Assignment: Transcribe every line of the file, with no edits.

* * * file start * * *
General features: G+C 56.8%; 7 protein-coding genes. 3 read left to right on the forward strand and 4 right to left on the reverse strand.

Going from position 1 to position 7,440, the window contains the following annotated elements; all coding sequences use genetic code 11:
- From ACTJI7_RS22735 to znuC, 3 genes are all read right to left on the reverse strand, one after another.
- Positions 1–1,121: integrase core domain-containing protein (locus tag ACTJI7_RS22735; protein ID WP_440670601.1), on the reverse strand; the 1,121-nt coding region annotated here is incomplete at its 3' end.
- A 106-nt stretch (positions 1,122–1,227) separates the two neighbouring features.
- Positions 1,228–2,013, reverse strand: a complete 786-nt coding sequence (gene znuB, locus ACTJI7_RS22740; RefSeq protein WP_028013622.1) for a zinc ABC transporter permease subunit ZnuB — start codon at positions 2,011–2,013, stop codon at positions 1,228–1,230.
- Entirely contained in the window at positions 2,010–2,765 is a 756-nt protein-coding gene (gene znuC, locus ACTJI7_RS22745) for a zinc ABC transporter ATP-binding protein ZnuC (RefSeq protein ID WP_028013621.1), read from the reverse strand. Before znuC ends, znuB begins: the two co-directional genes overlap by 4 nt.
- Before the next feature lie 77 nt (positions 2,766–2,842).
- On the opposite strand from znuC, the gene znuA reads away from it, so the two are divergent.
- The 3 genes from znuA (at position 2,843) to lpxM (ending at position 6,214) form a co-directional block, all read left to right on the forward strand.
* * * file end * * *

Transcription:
General features: G+C 56.8%; 7 protein-coding genes. 3 read left to right on the forward strand and 4 right to left on the reverse strand.

Going from position 1 to position 7,440, the window contains the following annotated elements; all coding sequences use genetic code 11:
- From ACTJI7_RS22735 to znuC, 3 genes are all read right to left on the reverse strand, one after another.
- Positions 1–1,121: integrase core domain-containing protein (locus tag ACTJI7_RS22735; protein ID WP_440670601.1), on the reverse strand; the 1,121-nt coding region annotated here is incomplete at its 3' end.
- A 106-nt stretch (positions 1,122–1,227) separates the two neighbouring features.
- Positions 1,228–2,013, reverse strand: a complete 786-nt coding sequence (gene znuB, locus ACTJI7_RS22740; RefSeq protein WP_028013622.1) for a zinc ABC transporter permease subunit ZnuB — start codon at positions 2,011–2,013, stop codon at positions 1,228–1,230.
- Entirely contained in the window at positions 2,010–2,765 is a 756-nt protein-coding gene (gene znuC, locus ACTJI7_RS22745) for a zinc ABC transporter ATP-binding protein ZnuC (RefSeq protein ID WP_028013621.1), read from the reverse strand. Before znuC ends, znuB begins: the two co-directional genes overlap by 4 nt.
- Before the next feature lie 77 nt (positions 2,766–2,842).
- On the opposite strand from znuC, the gene znuA reads away from it, so the two are divergent.
- The 3 genes from znuA (at position 2,843) to lpxM (ending at position 6,214) form a co-directional block, all read left to right on the forward strand.